But the Japanese still value tradition. When I lived in Tokyo, eating sushi generally involved a trip to a tiny neighborhood sushi bar. The chef, like a good bartender, knew everyone by name and bantered with his customers while he worked. Instead of tables and menus, people sat at the bar and asked what was seasonal and most flavorful. The chef delivered a delightful variety — unpretentious little fish with great character, crunchy clams, surprisingly tender octopus.

When sushi took root in the United States in the 1970s, a few Japanese chefs tried to educate Americans about the variety of seafood eaten in traditional sushi, and a few made the effort to recreate the neighborhood sushi bar, with its cheerful chatter, trusting relationships, lack of menus and reasonable prices.

But the dirty little secret of American sushi is that from the beginning, many Japanese chefs assumed that we could never appreciate the wide-ranging experience the way their Japanese customers did, so they didn’t bother to educate us. Simple sushi took over, featuring the usual suspects: tuna, salmon, boiled shrimp.

Today, most Americans remain wary of the stern-faced sushi chef, and dare not sit at the bar — we wouldn’t know how to order or to control the bill. Many chefs, in turn, tell me that they’re fed up with the way we Americans mishandle our sushi, so they don’t bother to serve us the fun, flavorful and more peculiar toppings.

So Americans are stuck between chef-driven omakase meals at elite restaurants that cost a fortune and the cheap, predictable fare at our neighborhood places. Both extremes have deepened our dependence on tuna — at the high end, on super-fatty cuts of rare bluefin; and at the low end, on tasteless red flesh that has often been frozen for months and treated with chemicals to preserve its color.

What we need isn’t more tuna, but a renaissance in American sushi; to discover for ourselves — and perhaps to remind the Japanese — what sushi is all about. A trip to the neighborhood sushi bar should be a social exchange that celebrates, with a sense of balance and moderation, the wondrous variety of the sea.

I suggest that customers refuse to sit at a table or look at a menu. We should sit at the bar and ask the chef questions about everything — what he wants to make us and how we should eat it. We should agree to turn our backs on our American addictions to tuna (for starters, try mackerel), globs of fake wasabi (let the chef add the appropriate amount), gallons of soy sauce (let the chef season the sushi if it needs seasoning) and chopsticks (use your fingers so the chef can pack the sushi loosely, as he would in Japan). Diners will be amazed at how following these simple rules can make a sushi chef your friend, and take you on new adventures in taste.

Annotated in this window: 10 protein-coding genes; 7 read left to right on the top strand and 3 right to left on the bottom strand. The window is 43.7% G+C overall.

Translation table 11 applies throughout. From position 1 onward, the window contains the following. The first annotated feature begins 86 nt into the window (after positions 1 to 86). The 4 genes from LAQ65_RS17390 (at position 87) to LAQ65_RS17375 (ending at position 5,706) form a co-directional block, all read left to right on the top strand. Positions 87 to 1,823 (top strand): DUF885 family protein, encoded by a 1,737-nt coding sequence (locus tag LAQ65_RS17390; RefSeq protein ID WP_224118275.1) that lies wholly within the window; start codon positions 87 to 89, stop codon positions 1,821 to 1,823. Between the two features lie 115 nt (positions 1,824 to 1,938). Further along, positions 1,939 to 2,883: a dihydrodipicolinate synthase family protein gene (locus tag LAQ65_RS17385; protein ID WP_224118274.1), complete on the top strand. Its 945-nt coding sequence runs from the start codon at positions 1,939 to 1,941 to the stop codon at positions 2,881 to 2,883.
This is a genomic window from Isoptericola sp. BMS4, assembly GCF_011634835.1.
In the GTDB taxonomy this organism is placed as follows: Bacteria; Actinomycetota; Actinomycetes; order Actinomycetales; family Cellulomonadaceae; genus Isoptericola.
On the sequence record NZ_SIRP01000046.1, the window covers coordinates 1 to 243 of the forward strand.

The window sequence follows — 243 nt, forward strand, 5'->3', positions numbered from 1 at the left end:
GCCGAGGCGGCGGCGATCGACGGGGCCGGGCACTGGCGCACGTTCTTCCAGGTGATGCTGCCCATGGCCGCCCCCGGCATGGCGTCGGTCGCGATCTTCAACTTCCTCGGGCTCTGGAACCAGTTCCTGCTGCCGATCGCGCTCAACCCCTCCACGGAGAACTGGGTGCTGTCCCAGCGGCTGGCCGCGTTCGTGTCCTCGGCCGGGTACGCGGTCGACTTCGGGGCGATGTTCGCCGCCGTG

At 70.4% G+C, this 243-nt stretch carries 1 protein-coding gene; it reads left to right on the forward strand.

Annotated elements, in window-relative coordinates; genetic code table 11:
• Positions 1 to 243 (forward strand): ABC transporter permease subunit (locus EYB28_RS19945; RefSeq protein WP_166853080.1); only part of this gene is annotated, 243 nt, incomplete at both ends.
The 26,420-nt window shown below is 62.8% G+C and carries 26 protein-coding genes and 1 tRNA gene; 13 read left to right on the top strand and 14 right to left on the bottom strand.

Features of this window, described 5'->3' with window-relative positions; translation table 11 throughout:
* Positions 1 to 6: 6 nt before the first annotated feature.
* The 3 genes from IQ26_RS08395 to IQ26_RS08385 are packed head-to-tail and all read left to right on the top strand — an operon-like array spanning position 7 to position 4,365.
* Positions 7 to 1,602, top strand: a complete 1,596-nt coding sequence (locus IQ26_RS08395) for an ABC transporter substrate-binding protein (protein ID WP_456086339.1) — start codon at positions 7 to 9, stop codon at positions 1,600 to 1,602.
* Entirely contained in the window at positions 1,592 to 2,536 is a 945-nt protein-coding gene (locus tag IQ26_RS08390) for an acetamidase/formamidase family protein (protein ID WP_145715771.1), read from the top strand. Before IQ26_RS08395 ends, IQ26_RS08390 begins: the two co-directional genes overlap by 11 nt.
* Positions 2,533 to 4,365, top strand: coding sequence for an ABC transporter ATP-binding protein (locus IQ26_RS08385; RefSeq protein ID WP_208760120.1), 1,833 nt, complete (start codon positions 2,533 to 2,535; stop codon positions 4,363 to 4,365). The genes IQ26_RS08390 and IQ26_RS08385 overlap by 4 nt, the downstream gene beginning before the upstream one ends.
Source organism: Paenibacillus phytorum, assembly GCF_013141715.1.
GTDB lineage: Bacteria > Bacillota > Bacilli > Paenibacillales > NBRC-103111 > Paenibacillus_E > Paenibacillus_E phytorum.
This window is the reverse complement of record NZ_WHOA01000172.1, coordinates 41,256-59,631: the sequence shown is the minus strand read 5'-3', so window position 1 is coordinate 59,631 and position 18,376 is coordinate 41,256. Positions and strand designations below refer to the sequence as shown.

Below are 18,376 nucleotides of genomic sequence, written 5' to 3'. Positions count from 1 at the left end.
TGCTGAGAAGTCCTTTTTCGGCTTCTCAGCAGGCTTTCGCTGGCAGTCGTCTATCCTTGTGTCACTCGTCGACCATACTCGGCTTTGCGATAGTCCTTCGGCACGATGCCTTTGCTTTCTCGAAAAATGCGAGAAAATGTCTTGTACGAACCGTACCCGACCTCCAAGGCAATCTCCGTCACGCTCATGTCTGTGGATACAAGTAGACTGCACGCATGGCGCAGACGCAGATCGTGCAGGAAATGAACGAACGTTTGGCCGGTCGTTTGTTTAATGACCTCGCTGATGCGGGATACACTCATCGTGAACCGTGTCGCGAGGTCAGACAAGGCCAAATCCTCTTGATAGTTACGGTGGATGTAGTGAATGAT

In return, the chefs, be they Japanese or not, must honor the sushi tradition and make the effort to educate us — no more stoicism. They must also be willing to have a candid conversation about the budget before the meal; it’s the only way American diners will be willing to surrender to the chef’s suggestions. Sushi should never be cheap, but it also should never be exorbitant, because that makes it impossible to create a clientele of regulars.

Fraternizing with the chef may be a tough habit for Americans to take up. But we’ve had sushi here now for four decades, and it’s time for a change — both for our sake, and for the sake of the embattled tuna. Let the conversation across the sushi bar begin.

Trevor Corson is the author of “The Zen of Fish: The Story of Sushi, From Samurai to Supermarket.”

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4 Responses to “Zenbu – La Jolla”


  • That sounds like a great meal, but omakase is not a new way of eating sushi. It is the traditional way. In fact, it is even rude to ask how much money will be spent. Most plces will serve you better cuts of you tell them you want the omakase, which means “Trust Me.”

  • Word. Omakase is definitely the traditional way of eating sushi in Japan. However, in the US, entrusting the man behind the bar is pretty novel stuff because most everyone orders from the menu. Can’t wait for the day when the traditional way goes mainstream.

  • I like the name of the restaurant,
    Zenbu~
    Totally describe the way I want my food in a Japanese place!

  • Yeah. I always get dirty looks when I eat sushi with my fingers. At first, I was trying to hide my miserable chopstick skills (they’re not really that bad, but…), but when I found out that’s how they did it in Japan, I was ecstatic.